FCC seeks to kill LightSquared's LTE network plan
The agency is proposing to suspend LightSquared's LTE plan amid findings of GPS interference
IDG News Service - The U.S. Federal Communications Commission wants to drop the conditional waiver that could have allowed LightSquared to operate an LTE network in frequencies near the GPS band, potentially killing the carrier's plan to offer a hybrid satellite and cellular mobile data network.
LightSquared wants to offer a mobile data service over both satellite and LTE (Long-Term Evolution), selling access to each network at wholesale to other carriers. The FCC issued a conditional waiver last year that would have let LightSquared operate the LTE network in its licensed frequencies, on the condition that it didn't cause interference with GPS. Subsequent tests showed interference between the two networks.
On Tuesday, after the National Telecommunications and Information Administration (NTIA) told the FCC there was no solution to the interference at this time, the FCC proposed vacating its conditional waiver for LightSquared and suspending indefinitely the carrier's authority to operate a land-based network. The NTIA coordinates federal uses of spectrum.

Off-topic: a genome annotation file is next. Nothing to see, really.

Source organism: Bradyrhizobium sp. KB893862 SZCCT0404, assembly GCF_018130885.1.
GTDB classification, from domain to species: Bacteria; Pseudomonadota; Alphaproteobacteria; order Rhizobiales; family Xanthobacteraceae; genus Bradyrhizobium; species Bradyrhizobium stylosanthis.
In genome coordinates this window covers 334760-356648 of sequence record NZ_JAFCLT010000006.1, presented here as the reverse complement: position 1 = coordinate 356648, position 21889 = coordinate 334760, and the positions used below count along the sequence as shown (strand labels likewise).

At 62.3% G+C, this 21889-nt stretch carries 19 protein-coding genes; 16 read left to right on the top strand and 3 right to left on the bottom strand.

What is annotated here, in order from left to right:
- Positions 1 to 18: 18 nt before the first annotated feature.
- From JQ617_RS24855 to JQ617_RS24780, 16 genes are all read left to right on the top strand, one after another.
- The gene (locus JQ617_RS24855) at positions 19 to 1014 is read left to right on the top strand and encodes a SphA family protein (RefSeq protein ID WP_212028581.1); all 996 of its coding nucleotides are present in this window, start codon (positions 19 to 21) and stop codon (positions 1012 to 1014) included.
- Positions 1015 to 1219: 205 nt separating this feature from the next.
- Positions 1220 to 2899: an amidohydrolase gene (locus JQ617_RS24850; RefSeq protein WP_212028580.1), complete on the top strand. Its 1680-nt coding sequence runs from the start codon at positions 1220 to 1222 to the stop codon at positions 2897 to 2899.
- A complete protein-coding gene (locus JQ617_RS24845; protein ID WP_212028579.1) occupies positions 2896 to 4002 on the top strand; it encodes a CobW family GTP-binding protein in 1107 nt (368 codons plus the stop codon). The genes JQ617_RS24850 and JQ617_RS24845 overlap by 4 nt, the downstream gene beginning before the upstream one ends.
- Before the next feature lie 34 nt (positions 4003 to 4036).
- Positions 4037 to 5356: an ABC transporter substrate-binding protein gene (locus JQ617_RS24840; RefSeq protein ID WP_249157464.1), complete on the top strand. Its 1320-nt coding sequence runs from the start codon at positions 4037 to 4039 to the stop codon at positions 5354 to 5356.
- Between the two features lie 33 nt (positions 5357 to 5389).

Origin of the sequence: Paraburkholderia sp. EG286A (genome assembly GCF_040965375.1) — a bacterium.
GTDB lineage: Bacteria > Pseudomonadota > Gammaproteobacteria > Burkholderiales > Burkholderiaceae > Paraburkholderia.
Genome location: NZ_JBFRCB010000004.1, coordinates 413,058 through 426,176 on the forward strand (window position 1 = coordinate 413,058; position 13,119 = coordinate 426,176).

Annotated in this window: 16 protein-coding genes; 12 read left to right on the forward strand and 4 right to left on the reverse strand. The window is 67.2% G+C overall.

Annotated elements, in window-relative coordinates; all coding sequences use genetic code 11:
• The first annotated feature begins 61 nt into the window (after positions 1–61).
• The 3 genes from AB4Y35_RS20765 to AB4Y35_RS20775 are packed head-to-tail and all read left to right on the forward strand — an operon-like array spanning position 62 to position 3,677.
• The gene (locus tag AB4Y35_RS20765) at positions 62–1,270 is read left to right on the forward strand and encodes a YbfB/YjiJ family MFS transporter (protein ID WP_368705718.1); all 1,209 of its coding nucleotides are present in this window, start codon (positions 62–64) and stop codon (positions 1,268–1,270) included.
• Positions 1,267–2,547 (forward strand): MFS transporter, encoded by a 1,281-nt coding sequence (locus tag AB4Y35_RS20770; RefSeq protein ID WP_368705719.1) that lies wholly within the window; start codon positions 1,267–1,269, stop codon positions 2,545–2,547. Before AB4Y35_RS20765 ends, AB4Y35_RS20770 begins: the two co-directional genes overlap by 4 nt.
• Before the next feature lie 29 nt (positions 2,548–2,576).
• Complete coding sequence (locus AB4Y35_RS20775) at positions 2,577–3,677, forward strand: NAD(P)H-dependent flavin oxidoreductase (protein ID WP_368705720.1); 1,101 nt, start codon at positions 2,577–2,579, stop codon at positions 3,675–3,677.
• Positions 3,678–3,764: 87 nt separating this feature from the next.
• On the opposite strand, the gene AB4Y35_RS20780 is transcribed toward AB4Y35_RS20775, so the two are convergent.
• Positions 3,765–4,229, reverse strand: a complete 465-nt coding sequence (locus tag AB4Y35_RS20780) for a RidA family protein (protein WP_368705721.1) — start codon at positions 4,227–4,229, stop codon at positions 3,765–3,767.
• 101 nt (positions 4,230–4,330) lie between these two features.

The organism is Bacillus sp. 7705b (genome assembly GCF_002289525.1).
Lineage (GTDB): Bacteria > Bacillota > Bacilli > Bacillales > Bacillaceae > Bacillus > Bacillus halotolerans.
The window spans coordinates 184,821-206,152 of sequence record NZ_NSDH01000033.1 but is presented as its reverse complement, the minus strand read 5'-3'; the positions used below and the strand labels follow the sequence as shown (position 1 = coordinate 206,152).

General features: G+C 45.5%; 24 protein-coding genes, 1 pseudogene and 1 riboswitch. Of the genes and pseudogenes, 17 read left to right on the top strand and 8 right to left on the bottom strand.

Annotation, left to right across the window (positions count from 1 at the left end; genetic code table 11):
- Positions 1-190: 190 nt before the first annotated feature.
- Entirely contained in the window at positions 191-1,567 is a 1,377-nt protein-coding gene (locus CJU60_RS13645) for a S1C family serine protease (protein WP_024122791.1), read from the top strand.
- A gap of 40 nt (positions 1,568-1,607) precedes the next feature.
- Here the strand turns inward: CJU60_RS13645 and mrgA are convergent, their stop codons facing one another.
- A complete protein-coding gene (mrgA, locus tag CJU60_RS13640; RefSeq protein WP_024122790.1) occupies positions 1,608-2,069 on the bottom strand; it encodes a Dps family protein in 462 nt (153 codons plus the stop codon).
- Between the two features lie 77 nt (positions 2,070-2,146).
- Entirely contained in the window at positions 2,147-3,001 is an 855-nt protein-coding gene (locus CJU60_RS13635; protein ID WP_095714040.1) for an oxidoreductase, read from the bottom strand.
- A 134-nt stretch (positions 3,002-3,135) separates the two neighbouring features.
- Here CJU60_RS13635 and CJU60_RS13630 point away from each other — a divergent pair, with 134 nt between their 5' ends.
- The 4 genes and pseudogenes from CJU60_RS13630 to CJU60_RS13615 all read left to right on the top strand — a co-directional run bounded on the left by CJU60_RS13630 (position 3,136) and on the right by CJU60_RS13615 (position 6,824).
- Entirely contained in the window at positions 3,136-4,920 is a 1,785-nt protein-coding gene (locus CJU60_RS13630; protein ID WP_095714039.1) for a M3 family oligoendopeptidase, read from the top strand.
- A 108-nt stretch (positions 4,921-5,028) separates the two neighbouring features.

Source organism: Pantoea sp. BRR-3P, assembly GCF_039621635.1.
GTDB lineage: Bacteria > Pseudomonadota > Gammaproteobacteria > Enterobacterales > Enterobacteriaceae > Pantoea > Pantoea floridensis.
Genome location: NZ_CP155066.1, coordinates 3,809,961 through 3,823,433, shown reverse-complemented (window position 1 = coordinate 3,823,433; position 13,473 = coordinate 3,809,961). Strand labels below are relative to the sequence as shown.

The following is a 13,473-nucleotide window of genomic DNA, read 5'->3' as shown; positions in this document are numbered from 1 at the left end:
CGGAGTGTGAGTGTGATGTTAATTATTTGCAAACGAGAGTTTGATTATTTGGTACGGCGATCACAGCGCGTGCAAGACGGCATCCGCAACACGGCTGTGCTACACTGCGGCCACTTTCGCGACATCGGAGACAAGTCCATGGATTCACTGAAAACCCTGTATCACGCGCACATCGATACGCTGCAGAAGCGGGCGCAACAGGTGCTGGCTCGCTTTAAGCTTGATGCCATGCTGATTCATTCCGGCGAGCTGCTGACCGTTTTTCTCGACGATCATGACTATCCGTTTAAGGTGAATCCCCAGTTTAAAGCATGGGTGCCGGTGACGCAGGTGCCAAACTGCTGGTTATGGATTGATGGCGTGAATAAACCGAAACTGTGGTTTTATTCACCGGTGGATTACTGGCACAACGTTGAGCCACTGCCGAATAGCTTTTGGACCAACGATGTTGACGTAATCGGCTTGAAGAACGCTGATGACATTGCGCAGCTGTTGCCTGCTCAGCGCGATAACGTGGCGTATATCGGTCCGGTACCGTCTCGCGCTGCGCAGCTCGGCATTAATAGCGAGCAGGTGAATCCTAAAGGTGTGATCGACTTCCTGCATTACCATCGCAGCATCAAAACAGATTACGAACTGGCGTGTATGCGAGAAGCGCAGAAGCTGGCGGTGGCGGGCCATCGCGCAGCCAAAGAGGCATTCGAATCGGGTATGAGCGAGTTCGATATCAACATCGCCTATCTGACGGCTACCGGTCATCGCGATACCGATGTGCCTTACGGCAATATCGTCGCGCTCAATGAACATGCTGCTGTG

The FCC plans to issue a public notice Wednesday seeking comment on its proposals and on the NTIA's conclusions.
LightSquared did not have an immediate comment on the FCC's proposals.
If adopted, those proposals would effectively kill LightSquared's LTE plan and hybrid business model. The company had bet on being granted permission to do what no other carrier has done, operating both a satellite network that would reach users throughout the country and a full-scale cellular network that would provide faster service in the most populated areas. The latter was built from the concept of Ancillary Terrestrial Component, which was intended originally as a limited land-based network to supplement satellite coverage in built-up urban areas shielded from satellite signals.
LightSquared has sought to build a full LTE network that could stand on its own and to sell service on that network separately from satellite services. That type of offering has much broader market potential than satellite broadband, changing LightSquared's business prospects. Last year, it reached a $9 billion, 15-year deal to use Sprint Nextel's planned Network Vision infrastructure for its services.
The carrier has claimed that its authority to run a full-scale terrestrial network goes back several years, while GPS manufacturers have said that plan didn't come into the picture until late 2010. When the FCC issued its conditional waiver in January 2011, it required tests to gauge interference with GPS. Those tests found interference between the two networks, but LightSquared and GPS manufacturers disagreed over the cause of the problem. GPS makers blamed the overwhelming power of LTE signals close to GPS receivers, while LightSquared said those receivers improperly looked into its own frequencies in addition to their own.
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